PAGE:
The Fate of Metolachlor, Atrazine, and Pendimethalin During Phytoremediation with Prairie Grasses
JB Belden, TA Phillips, JR Coats, Department of Entomology, Iowa State University
Prairie grasses are currently being used as biofiltration agents in removing pesticides from surface runoff and have been proposed as possible agents useful for phytoremediation of pesticide-contaminated soil. However, little research has been conducted on the fate of herbicides in prairie grass-soil environments. This study proposes to investigate the fate of metolachlor, atrazine, and pendimethalin in soil that has been planted with prairie grasses. Grasses grown in soil fortified with a radiolabeled herbicide will be placed in a sealed acrylic chamber. Volatile organic metabolites and CO2 will be analyzed throughout the experiment. In addition, plant and soil will be analyzed for total radioactivity, parent compounds and major metabolites after a remediation period. The proposed study will enhance our knowledge of the likelihood of the release of herbicides or possible bioactive metabolites back into the environment during and after biofiltration or phytoremediation. Additionally, insight will be obtained into the mechanisms of remediation, including the role of the plant.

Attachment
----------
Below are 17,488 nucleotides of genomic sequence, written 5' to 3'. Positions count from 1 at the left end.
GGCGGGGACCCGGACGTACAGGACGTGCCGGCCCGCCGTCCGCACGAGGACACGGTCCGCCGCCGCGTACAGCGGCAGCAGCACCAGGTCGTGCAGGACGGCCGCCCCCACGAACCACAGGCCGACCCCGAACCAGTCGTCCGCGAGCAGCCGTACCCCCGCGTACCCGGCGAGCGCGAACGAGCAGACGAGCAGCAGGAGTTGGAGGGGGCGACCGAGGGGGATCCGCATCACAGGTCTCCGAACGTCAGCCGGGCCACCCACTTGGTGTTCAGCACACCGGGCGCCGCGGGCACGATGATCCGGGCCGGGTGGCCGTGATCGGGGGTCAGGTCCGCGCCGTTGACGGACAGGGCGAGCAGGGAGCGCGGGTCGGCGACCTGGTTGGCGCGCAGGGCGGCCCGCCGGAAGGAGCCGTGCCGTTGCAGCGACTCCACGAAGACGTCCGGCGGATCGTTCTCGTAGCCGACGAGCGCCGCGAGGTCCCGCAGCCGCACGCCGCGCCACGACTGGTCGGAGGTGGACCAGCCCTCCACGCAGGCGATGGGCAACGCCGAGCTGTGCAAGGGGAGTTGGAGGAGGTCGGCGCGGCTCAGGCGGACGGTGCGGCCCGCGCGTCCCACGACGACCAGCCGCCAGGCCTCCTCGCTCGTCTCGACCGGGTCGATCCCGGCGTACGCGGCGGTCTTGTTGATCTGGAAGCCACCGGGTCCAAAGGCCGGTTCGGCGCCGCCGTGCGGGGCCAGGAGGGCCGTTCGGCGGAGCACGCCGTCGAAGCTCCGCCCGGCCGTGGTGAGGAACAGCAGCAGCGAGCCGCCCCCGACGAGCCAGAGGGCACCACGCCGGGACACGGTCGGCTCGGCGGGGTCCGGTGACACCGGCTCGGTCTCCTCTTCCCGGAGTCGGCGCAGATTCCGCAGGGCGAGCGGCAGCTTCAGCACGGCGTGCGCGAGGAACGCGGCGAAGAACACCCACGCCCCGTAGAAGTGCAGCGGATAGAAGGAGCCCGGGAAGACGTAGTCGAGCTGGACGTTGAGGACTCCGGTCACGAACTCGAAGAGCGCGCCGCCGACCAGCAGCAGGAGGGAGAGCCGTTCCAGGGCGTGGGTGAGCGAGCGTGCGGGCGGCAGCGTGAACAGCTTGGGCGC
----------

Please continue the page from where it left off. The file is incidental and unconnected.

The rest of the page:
Belden J, T. Phillips T, Coats J; Effect of prairie grass on the dissipation, movement, and bioavailability of selected herbicides in prepared soil columns. Environ Toxicol Chem. 2004; 23(4):125-132